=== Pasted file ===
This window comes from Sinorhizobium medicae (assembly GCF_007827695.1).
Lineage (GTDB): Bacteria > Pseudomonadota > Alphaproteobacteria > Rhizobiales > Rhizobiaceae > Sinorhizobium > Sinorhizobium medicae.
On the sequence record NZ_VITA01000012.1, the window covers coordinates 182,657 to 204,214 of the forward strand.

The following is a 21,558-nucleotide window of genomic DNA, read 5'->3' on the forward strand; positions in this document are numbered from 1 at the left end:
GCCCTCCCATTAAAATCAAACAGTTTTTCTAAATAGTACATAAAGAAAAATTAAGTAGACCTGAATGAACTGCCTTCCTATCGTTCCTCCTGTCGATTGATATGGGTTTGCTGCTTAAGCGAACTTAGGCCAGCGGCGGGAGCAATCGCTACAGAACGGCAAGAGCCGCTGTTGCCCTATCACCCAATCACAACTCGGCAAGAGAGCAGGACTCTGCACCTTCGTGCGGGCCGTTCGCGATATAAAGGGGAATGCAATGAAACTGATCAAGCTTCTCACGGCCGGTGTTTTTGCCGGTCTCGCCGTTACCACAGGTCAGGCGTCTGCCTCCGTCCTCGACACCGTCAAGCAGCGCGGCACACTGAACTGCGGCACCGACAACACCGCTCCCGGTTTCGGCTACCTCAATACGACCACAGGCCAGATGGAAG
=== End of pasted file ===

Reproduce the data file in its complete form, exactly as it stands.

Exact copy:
This window comes from Sinorhizobium medicae (assembly GCF_007827695.1).
Lineage (GTDB): Bacteria > Pseudomonadota > Alphaproteobacteria > Rhizobiales > Rhizobiaceae > Sinorhizobium > Sinorhizobium medicae.
On the sequence record NZ_VITA01000012.1, the window covers coordinates 182,657 to 204,214 of the forward strand.

The following is a 21,558-nucleotide window of genomic DNA, read 5'->3' on the forward strand; positions in this document are numbered from 1 at the left end:
GCCCTCCCATTAAAATCAAACAGTTTTTCTAAATAGTACATAAAGAAAAATTAAGTAGACCTGAATGAACTGCCTTCCTATCGTTCCTCCTGTCGATTGATATGGGTTTGCTGCTTAAGCGAACTTAGGCCAGCGGCGGGAGCAATCGCTACAGAACGGCAAGAGCCGCTGTTGCCCTATCACCCAATCACAACTCGGCAAGAGAGCAGGACTCTGCACCTTCGTGCGGGCCGTTCGCGATATAAAGGGGAATGCAATGAAACTGATCAAGCTTCTCACGGCCGGTGTTTTTGCCGGTCTCGCCGTTACCACAGGTCAGGCGTCTGCCTCCGTCCTCGACACCGTCAAGCAGCGCGGCACACTGAACTGCGGCACCGACAACACCGCTCCCGGTTTCGGCTACCTCAATACGACCACAGGCCAGATGGAAG